If your child wants a pony, then she must send out vibrations that match the joy of having a pony. If she thinks about not having a pony or is sad about not yet having a pony, then she will send out negative ripples which will keep the possibility of a pony away.

Instead, if she visualizes having the pony now and thinks about all the fun she is having with the pony, as well as the love she feels for ponies, then she might actually attract the pony into her life.

Will the pony arrive today? Probably not.

Will the pony definitely come to her? Maybe. Maybe not.

Before you and your daughter think that this thought goes against the Law of Attraction, it is important to remember that the Universe is working out the “how” that matches her emotional vibration, and it does this on its timetable, not ours.

Yes, she might get that pony, but it is unlikely to appear on your doorstep. Remember, this isn’t Fantasyland, and there is no magic wand.

Explain that there are many different scenarios that could come out of this desire. Perhaps she gets an opportunity to work at a stable and ride many different ponies while she earns the money to buy a pony.

Maybe a friend of hers gets two ponies and needs help caring for them. Or she might get a chance to work with a veterinarian because of her love for animals and be surrounded by lots of loving creatures every day.

By focusing on the feelings she associates with having a pony, your daughter opens herself up to getting a pony or other experiences that give her those feelings. At the same time it is quite possible that she will find a career that she will love.

Whether your child wants a pony, a pilot’s license, or a Ph.D., when she focuses on what it feels like to have her heart’s desire before she actually gets it, then she is applying the Law of Attraction, which will always deliver in essence or actuality that which we have asked for.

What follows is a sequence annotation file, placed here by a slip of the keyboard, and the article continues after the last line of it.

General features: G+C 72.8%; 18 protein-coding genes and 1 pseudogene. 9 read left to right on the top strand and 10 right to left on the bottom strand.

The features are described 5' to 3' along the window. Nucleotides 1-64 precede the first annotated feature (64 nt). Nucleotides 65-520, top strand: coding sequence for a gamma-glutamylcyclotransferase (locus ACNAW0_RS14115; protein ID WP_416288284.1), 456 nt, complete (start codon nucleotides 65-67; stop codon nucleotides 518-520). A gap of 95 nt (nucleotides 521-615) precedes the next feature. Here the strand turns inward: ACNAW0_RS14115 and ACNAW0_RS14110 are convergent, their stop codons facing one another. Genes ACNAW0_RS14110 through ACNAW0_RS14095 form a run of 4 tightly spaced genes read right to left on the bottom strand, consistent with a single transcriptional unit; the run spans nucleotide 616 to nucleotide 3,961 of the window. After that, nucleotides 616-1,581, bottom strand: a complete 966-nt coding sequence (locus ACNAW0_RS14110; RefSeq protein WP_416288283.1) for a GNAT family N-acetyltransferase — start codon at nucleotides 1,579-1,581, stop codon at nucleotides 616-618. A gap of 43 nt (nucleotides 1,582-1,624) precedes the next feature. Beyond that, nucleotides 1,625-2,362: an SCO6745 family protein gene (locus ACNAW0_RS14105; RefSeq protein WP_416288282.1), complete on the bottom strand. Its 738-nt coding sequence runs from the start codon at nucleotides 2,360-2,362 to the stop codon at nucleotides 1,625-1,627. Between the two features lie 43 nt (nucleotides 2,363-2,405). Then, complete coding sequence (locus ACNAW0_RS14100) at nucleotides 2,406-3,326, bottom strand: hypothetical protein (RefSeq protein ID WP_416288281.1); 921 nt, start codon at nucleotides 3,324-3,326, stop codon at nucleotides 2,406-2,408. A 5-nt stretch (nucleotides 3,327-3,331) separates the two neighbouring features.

I would love your comments!

© 2014.  Sharon Ballantine.  All Rights Reserved.

 

Previous Posts

Back To School Help For Reducing Stress
  Kids today suffer far more stress and burn out than you did when you were their age. While no life is completely stress-free, too much stress is as damaging to your kids as it is to you. When your kids are stressed, it’s hard for your life to be peaceful as well. Stress is part of you

posted 2:04:40pm Aug. 20, 2014 | read full post »

Helping Children Through Sadness
    There are times in life when you’re faced with sadness. It happens to everyone. Children are certainly not immune from experiencing unhappy events. As a parent, you can help your children c

posted 2:20:46pm Aug. 16, 2014 | read full post »

Helping Kids Know Why They Do Things
Each of us spends our lives doing things that start from our place of being motivated. We create things that enhance us, do menial tasks that structure our lives and everything in between. But are we moving through life in a deliberate way that is helping meet our goals? Are we following others or f

posted 9:56:16pm Aug. 12, 2014 | read full post »

Guiding As Opposed To Pushing Your Kids
  As a parent, you want what is best for your children. Even before they’re born, most people have some preconceived notions of what their children’s lives will be like. You may speculate about thei

posted 11:39:38pm Aug. 09, 2014 | read full post »

Birds Of A Feather...Kids Choosing Their Own Flock
Everyone has heard the phrase, "Birds of a feather flock together." Once in a while, there is a news story about the lone, odd duck hanging out with the gaggle of geese, but those stories only make the news bec

posted 3:14:44pm Aug. 06, 2014 | read full post »


Report as Inappropriate

You are reporting this content because it violates the Terms of Service.

All reported content is logged for investigation.